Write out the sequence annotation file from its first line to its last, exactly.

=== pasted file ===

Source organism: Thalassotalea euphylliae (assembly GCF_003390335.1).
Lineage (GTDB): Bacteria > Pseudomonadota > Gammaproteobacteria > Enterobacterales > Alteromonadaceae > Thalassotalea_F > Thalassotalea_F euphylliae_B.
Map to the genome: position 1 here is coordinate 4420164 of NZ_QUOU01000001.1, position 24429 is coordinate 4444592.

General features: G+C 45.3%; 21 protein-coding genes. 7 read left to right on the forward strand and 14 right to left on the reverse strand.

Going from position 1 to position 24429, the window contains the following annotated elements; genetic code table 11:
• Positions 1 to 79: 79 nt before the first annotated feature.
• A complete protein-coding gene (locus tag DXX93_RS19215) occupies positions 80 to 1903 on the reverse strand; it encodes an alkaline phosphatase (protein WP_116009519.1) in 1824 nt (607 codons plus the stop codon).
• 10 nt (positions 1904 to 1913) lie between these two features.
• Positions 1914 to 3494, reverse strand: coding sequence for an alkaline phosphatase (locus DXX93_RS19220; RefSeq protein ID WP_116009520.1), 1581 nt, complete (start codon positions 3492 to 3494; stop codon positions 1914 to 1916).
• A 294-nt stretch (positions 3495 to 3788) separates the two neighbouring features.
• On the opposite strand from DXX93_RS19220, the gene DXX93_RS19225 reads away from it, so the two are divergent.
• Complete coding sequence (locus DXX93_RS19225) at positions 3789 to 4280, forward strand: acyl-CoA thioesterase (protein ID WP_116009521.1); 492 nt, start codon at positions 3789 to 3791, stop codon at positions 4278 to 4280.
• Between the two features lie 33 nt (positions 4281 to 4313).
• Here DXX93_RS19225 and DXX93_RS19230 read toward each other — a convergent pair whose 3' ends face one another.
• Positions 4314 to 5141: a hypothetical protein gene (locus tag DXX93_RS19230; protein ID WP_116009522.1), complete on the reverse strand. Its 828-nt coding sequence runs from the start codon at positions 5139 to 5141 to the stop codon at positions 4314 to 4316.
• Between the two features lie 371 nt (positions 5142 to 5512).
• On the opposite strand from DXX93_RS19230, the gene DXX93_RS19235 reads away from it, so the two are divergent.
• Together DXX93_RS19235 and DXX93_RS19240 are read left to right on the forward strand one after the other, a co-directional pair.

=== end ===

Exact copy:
Source organism: Thalassotalea euphylliae (assembly GCF_003390335.1).
Lineage (GTDB): Bacteria > Pseudomonadota > Gammaproteobacteria > Enterobacterales > Alteromonadaceae > Thalassotalea_F > Thalassotalea_F euphylliae_B.
Map to the genome: position 1 here is coordinate 4420164 of NZ_QUOU01000001.1, position 24429 is coordinate 4444592.

General features: G+C 45.3%; 21 protein-coding genes. 7 read left to right on the forward strand and 14 right to left on the reverse strand.

Going from position 1 to position 24429, the window contains the following annotated elements; genetic code table 11:
• Positions 1 to 79: 79 nt before the first annotated feature.
• A complete protein-coding gene (locus tag DXX93_RS19215) occupies positions 80 to 1903 on the reverse strand; it encodes an alkaline phosphatase (protein WP_116009519.1) in 1824 nt (607 codons plus the stop codon).
• 10 nt (positions 1904 to 1913) lie between these two features.
• Positions 1914 to 3494, reverse strand: coding sequence for an alkaline phosphatase (locus DXX93_RS19220; RefSeq protein ID WP_116009520.1), 1581 nt, complete (start codon positions 3492 to 3494; stop codon positions 1914 to 1916).
• A 294-nt stretch (positions 3495 to 3788) separates the two neighbouring features.
• On the opposite strand from DXX93_RS19220, the gene DXX93_RS19225 reads away from it, so the two are divergent.
• Complete coding sequence (locus DXX93_RS19225) at positions 3789 to 4280, forward strand: acyl-CoA thioesterase (protein ID WP_116009521.1); 492 nt, start codon at positions 3789 to 3791, stop codon at positions 4278 to 4280.
• Between the two features lie 33 nt (positions 4281 to 4313).
• Here DXX93_RS19225 and DXX93_RS19230 read toward each other — a convergent pair whose 3' ends face one another.
• Positions 4314 to 5141: a hypothetical protein gene (locus tag DXX93_RS19230; protein ID WP_116009522.1), complete on the reverse strand. Its 828-nt coding sequence runs from the start codon at positions 5139 to 5141 to the stop codon at positions 4314 to 4316.
• Between the two features lie 371 nt (positions 5142 to 5512).
• On the opposite strand from DXX93_RS19230, the gene DXX93_RS19235 reads away from it, so the two are divergent.
• Together DXX93_RS19235 and DXX93_RS19240 are read left to right on the forward strand one after the other, a co-directional pair.